“You are a governor
who did not respect the word
you gave in the campaign;
you betrayed your honor
and today you do not want
to even show your face …
I know you are listening, you good-for-nothing!”
Marichuy lets out a laugh and flexes her arm as if telling off all the powerful people of this world. “I sang that to Governor Aristoteles Sandoval, here in town, when we were going to tell him not to get cold feet, to not change the land use policy. Since he wouldn’t meet with us, we went to the community center, to a restaurant that faces the street where he was eating after an event. We stood right in front of it, in the town square, and I asked for the microphone. I was so angry that I sang those verses to him. And to finish, I recited the following right in his face:
Was he who lit the wick,
and at the first signs of change
he was the first to turn back”
In response to her lyrical passion, a group of policemen stepped between the rally and the politician, which outraged Marichuy even more. “I remember that on that day I got so angry that I felt my back really tight, tense. I was so angry, enraged. Then I said to them: “It’s a pity that Rambo is already old, if he weren’t, we’d hire him to beat you up!”
Marichuy gesticulates when she speaks, she waves her hands and watches me from the depths of her tobacco-colored eyes. If I ask her about the risk of Temaca disappearing, she slips a joke; when I let my guard down, enchanted by her good humor, she becomes serious and throws me a bazooka of indisputable truths:
“I think it would be wrong to lie in the hammock while they destroy what is ours. It is time that we defend ourselves, right? And if things don’t work out in the end, for example, if everything you see here ceases to exist, then we have the pride of having done our duty, of being those who fought while the others just watched. Because as they say around there, God wants us to be tame, but not stupid.”
Marichuy asks for a beer, because her mouth is starting to get dry from so much talking. Poncho, the owner of the place – “El Mesón de Mamá Tachita” – is also part of the committee in defense of the town, and brings it quickly. “Here’s a nice cold one,” he says, as he puts the bottle on the table.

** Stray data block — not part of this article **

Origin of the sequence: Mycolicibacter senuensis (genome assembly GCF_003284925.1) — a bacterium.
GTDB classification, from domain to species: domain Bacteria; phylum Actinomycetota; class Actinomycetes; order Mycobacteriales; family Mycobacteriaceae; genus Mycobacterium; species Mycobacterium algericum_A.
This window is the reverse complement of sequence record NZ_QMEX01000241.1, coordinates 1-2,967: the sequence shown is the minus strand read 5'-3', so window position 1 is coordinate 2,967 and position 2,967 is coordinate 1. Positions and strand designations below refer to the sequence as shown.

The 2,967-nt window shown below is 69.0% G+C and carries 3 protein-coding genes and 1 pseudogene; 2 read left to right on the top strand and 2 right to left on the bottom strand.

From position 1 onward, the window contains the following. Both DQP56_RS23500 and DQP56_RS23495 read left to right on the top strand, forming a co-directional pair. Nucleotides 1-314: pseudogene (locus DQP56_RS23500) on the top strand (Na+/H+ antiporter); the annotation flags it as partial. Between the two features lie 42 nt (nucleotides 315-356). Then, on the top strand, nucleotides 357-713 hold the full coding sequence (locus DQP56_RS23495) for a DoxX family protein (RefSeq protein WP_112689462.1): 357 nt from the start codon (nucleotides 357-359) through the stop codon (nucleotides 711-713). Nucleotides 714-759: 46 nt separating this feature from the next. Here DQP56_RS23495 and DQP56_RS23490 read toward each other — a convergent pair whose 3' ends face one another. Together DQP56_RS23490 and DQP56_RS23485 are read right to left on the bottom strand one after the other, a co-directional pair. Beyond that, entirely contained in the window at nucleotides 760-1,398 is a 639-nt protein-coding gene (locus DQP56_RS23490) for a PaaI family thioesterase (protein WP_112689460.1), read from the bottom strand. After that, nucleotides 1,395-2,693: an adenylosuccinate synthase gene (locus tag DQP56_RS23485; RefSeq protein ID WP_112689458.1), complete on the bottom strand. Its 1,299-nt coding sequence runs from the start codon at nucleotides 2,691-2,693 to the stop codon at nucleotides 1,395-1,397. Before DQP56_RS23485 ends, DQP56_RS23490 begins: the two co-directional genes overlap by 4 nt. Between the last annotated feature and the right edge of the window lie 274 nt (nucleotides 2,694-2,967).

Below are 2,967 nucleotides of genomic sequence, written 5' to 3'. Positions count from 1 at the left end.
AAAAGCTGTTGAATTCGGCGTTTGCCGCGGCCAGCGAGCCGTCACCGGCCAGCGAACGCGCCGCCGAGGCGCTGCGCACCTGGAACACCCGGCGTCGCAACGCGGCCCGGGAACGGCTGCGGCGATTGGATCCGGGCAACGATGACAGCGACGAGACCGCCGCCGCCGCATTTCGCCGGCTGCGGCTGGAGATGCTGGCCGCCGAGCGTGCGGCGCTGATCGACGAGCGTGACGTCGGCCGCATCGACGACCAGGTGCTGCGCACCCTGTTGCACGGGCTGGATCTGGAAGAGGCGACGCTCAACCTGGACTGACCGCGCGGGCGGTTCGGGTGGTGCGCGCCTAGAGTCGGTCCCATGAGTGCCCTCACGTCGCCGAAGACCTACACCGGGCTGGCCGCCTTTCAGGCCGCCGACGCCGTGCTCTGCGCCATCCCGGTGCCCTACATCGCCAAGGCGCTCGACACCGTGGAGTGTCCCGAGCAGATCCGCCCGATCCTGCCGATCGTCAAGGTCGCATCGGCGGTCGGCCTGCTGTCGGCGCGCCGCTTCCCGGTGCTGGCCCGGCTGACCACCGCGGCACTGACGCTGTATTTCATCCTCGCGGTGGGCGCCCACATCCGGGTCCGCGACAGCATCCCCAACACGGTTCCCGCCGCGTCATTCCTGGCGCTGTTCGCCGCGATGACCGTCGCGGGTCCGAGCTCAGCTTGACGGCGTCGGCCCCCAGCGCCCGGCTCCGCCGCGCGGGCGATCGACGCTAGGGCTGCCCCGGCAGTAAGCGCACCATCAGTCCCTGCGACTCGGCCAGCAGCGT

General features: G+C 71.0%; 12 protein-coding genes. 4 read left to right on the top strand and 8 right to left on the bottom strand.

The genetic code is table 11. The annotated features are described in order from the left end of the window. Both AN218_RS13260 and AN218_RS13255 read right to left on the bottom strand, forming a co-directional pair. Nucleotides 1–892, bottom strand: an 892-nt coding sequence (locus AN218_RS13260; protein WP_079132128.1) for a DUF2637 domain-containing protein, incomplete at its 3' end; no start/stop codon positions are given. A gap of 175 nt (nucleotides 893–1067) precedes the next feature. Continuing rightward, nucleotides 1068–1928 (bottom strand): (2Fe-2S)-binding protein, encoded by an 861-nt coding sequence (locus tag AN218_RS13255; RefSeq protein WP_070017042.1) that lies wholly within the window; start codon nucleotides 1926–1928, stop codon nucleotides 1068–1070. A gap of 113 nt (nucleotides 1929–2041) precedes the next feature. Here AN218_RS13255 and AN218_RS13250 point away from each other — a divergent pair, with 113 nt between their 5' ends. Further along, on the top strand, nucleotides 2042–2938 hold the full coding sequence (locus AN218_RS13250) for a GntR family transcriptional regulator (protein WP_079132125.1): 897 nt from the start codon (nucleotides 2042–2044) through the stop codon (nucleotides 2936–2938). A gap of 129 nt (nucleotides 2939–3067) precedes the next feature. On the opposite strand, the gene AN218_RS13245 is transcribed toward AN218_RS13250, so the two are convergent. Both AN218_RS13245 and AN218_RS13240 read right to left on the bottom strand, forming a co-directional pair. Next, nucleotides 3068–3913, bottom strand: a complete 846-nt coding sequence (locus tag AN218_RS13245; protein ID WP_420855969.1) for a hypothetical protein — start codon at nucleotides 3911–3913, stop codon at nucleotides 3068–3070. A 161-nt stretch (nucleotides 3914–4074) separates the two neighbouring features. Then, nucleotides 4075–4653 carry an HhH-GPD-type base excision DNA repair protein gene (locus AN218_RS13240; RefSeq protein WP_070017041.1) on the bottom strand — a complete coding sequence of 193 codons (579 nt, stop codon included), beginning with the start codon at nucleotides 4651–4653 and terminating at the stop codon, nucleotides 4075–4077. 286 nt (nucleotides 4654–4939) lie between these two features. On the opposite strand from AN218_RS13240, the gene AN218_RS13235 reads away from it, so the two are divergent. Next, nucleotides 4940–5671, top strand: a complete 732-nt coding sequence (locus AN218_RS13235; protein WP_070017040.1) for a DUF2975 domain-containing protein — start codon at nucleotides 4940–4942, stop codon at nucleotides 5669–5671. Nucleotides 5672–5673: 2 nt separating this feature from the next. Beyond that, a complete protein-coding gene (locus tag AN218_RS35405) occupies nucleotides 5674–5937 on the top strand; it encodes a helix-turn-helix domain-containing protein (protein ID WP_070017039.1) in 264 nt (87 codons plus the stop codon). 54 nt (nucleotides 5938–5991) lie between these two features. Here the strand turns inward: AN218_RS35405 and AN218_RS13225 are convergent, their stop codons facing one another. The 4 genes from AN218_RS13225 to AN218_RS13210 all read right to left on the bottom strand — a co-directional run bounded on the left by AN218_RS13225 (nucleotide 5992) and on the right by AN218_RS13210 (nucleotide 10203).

During his youth, Poncho worked in Mexico City for the National Railroads. With money that he saved, he started his business, located in front of the main plaza of Temaca, where he is a native and where he wants to stay until the end of his days. His philosophy of resistance is very practical: “If we win, great. If we lose, we made the fight. “
Poncho interrupts our conversation to meet some motorcyclists who want breakfast. He prepares eggs for them, serves them tequila and beer, tells them about the region. Meanwhile, Marichuy tells me about the highs and lows of her experience as a defender of the territory, from her meetings with the UN High Commissioner on Human Rights to when they closed the dam and were almost gassed by the police.
“To take the dam, I even decided to bring my grandchildren along. Later I regreted that, because you have to be born, grow, have kids, and die, and I’ve done everything. Like someone who says, I can die, but they can’t. They are still inexperienced, new, and had to face the consequences. In the end it was nothing major, thank God. My husband scolded me a lot for that. The truth is that he has never supported me. He was very upset because he said that I was involving our children and grandchildren in the struggle. I told him that they were going on their own, because I taught them to love the earth.” And if you do not understand that, then we’ll leave too,” Marichuy said. In the face of her determination, her husband had to give in.
“Guanajuato Puerto Interior” is the first dry port in Mexico. It is the largest logistics platform in Mexico and Latin America – with an investment of three billion five hundred million dollars – in which one hundred and eight national and international companies have been installed, such as Emyco, Flexy, Palme Swedish Steel, Intermex, Prudential , L & W, Lub & Rec, Softer, Semmaterials, Hino, Teco WestinHouse, among others.
Within the polygon of the Interior Port there is a complex of industrial parks that, due to their magnitude and the nature of their activities, require a garaunteed water supply. The culmination of the Del Zapotillo dam will be a way to accomplish that goal. For big business, things are going in the right direction: only a small town in Jalisco needs to be evicted.
Story: César Alan Ruiz Galicia
Translation: Kate Irick
Photography: Karina Montoya
Web design: Francisco Trejo